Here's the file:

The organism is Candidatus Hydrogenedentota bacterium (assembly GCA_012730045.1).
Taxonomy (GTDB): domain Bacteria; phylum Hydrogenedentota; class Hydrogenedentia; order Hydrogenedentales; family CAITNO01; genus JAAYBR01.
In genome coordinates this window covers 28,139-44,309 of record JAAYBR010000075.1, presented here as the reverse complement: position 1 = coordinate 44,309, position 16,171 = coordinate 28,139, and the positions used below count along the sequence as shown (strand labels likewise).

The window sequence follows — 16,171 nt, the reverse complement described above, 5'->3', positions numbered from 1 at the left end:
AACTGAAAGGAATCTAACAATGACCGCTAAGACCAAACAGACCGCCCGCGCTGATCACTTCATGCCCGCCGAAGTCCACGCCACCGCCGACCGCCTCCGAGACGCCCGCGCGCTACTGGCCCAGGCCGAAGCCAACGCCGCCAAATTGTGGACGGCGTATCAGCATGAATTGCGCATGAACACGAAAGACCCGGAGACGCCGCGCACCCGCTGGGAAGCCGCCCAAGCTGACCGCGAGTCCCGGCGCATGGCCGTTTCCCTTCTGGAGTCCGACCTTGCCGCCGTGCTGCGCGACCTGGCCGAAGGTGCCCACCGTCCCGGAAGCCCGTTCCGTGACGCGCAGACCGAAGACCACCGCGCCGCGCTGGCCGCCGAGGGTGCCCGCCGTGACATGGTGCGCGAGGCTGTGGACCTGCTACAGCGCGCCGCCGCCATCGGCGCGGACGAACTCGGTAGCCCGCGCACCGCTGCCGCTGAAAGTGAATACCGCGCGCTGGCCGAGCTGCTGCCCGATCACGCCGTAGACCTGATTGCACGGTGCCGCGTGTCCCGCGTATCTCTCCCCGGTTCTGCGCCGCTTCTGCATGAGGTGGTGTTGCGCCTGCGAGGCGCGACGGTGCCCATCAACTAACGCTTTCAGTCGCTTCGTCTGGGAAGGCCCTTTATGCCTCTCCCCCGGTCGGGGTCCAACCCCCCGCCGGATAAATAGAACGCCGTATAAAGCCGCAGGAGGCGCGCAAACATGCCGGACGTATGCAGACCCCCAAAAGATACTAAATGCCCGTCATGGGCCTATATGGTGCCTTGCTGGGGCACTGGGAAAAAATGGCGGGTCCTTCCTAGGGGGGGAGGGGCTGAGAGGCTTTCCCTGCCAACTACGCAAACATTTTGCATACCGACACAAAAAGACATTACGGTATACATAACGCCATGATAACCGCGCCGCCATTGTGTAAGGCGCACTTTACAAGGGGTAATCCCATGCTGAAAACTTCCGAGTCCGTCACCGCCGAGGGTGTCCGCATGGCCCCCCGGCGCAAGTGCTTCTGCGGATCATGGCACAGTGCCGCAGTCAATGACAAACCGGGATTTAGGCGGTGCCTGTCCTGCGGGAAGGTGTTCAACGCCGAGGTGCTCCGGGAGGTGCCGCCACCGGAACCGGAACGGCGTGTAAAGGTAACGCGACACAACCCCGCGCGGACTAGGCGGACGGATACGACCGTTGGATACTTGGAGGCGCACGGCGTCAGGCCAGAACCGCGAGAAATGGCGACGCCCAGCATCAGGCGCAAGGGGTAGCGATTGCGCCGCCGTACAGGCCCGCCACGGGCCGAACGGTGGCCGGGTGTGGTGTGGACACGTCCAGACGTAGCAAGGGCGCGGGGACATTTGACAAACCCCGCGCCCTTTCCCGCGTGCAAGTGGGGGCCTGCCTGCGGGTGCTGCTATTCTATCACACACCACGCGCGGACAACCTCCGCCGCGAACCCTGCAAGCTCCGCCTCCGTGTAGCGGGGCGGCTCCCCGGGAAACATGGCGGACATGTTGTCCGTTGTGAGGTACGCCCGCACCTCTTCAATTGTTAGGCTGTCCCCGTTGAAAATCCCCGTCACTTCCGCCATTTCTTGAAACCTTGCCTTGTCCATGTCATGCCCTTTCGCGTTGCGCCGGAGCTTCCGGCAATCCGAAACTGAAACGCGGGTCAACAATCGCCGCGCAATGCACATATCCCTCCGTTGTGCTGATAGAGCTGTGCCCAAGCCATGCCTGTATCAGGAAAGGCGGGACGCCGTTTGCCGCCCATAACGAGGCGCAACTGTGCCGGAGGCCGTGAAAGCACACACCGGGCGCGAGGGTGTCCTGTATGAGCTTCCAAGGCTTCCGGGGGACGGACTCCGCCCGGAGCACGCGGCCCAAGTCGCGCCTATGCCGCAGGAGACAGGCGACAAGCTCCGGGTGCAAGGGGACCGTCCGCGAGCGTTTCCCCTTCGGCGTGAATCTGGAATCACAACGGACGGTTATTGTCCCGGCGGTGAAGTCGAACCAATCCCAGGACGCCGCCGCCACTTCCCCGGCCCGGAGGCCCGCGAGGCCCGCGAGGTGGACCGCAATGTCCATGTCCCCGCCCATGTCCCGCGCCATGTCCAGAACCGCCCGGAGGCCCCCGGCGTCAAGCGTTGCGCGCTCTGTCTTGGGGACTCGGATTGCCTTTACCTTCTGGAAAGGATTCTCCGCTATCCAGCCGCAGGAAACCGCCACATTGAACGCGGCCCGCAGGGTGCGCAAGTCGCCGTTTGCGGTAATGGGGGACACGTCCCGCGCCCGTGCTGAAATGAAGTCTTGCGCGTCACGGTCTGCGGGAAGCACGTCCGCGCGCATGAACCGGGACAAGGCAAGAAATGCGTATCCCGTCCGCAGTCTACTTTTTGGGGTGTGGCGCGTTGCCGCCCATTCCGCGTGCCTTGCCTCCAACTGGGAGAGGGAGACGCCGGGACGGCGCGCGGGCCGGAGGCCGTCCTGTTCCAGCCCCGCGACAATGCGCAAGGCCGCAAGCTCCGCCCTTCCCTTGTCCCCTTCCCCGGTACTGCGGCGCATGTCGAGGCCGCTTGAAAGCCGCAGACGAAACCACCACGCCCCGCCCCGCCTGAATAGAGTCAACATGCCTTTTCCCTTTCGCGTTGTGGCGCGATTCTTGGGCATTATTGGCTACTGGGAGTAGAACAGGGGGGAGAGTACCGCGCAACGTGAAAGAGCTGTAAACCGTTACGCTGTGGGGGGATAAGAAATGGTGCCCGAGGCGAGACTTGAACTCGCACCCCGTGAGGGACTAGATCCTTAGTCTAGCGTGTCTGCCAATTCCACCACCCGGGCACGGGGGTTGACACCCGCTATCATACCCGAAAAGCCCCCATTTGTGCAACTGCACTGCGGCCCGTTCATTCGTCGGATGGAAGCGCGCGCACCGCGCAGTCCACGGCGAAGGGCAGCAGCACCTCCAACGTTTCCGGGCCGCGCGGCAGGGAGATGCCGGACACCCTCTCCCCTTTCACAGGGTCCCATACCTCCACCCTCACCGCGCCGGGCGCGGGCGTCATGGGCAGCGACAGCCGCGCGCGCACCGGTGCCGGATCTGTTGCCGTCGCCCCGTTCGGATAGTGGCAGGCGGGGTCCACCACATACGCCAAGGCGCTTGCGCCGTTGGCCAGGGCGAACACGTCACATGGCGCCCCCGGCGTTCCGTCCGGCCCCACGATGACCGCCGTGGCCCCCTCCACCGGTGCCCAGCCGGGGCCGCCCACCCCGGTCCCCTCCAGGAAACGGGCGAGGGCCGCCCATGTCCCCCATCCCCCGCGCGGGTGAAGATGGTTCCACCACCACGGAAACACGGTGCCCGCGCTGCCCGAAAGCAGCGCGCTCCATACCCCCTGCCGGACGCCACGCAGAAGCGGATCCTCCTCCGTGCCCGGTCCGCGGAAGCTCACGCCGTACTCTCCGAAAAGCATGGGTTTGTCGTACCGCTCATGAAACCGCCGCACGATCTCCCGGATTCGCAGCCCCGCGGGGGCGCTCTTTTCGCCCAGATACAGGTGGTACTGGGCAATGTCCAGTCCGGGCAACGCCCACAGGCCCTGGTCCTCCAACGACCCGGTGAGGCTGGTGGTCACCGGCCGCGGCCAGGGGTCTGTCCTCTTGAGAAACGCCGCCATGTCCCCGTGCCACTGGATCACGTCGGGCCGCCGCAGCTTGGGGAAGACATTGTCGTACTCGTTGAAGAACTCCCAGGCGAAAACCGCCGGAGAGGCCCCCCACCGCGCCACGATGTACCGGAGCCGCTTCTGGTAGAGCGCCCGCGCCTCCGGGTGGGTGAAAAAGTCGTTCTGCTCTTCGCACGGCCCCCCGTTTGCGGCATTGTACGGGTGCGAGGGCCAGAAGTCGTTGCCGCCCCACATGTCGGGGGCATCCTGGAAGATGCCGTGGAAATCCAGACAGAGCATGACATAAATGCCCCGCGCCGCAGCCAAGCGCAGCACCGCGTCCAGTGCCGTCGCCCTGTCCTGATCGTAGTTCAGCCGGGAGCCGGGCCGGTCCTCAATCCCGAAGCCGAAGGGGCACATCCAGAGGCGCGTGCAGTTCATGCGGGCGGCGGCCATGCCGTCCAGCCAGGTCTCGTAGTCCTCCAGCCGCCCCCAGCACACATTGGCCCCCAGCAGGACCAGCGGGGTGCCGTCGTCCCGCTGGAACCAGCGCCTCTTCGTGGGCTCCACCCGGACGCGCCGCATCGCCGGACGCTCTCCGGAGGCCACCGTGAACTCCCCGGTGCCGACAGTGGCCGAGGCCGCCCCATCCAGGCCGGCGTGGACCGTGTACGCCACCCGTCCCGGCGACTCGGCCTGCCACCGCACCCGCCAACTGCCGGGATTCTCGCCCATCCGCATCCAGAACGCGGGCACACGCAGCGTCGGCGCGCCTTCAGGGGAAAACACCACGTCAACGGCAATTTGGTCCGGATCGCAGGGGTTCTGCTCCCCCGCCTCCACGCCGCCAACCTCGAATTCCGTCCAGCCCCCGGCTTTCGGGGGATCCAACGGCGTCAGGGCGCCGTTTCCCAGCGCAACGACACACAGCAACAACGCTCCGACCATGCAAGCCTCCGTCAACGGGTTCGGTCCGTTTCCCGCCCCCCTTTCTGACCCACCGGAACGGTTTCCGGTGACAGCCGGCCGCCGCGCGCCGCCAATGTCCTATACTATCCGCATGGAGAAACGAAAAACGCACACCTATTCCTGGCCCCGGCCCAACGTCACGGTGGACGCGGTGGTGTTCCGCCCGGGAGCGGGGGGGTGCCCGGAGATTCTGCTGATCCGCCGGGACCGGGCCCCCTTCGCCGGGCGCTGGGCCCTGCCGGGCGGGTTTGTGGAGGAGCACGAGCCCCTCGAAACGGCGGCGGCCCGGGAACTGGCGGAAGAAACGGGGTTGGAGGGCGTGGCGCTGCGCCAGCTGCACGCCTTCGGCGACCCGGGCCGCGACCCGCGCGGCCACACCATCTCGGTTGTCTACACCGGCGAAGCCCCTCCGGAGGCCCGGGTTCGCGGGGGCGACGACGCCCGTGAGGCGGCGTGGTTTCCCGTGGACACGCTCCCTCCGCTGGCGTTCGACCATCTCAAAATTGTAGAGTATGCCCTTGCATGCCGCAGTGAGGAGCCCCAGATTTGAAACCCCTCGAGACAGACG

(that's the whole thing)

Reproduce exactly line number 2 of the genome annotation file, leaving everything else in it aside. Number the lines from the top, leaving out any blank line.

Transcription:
Taxonomy (GTDB): domain Bacteria; phylum Hydrogenedentota; class Hydrogenedentia; order Hydrogenedentales; family CAITNO01; genus JAAYBR01.